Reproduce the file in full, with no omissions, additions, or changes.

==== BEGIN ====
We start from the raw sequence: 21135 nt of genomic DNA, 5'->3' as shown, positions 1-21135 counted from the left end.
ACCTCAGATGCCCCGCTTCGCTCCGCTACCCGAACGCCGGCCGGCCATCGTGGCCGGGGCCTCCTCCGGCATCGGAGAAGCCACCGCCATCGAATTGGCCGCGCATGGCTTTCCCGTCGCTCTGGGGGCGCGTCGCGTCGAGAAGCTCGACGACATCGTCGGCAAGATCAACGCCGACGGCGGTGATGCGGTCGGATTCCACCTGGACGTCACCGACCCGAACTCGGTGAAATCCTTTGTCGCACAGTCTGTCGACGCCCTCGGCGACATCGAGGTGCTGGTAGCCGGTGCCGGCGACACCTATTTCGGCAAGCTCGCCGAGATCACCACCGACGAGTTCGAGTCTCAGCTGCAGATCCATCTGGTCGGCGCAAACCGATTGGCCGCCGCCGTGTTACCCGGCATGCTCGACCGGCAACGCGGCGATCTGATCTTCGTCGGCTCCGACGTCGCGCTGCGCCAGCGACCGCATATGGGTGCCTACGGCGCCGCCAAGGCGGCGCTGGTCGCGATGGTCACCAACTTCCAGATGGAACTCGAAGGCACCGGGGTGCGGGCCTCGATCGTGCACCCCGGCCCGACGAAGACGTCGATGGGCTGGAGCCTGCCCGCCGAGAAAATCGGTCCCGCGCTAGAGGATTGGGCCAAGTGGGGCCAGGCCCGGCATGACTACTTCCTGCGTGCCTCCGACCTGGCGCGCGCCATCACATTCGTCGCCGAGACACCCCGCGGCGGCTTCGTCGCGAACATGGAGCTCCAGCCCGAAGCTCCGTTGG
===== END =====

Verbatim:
We start from the raw sequence: 21135 nt of genomic DNA, 5'->3' as shown, positions 1-21135 counted from the left end.
ACCTCAGATGCCCCGCTTCGCTCCGCTACCCGAACGCCGGCCGGCCATCGTGGCCGGGGCCTCCTCCGGCATCGGAGAAGCCACCGCCATCGAATTGGCCGCGCATGGCTTTCCCGTCGCTCTGGGGGCGCGTCGCGTCGAGAAGCTCGACGACATCGTCGGCAAGATCAACGCCGACGGCGGTGATGCGGTCGGATTCCACCTGGACGTCACCGACCCGAACTCGGTGAAATCCTTTGTCGCACAGTCTGTCGACGCCCTCGGCGACATCGAGGTGCTGGTAGCCGGTGCCGGCGACACCTATTTCGGCAAGCTCGCCGAGATCACCACCGACGAGTTCGAGTCTCAGCTGCAGATCCATCTGGTCGGCGCAAACCGATTGGCCGCCGCCGTGTTACCCGGCATGCTCGACCGGCAACGCGGCGATCTGATCTTCGTCGGCTCCGACGTCGCGCTGCGCCAGCGACCGCATATGGGTGCCTACGGCGCCGCCAAGGCGGCGCTGGTCGCGATGGTCACCAACTTCCAGATGGAACTCGAAGGCACCGGGGTGCGGGCCTCGATCGTGCACCCCGGCCCGACGAAGACGTCGATGGGCTGGAGCCTGCCCGCCGAGAAAATCGGTCCCGCGCTAGAGGATTGGGCCAAGTGGGGCCAGGCCCGGCATGACTACTTCCTGCGTGCCTCCGACCTGGCGCGCGCCATCACATTCGTCGCCGAGACACCCCGCGGCGGCTTCGTCGCGAACATGGAGCTCCAGCCCGAAGCTCCGTTGG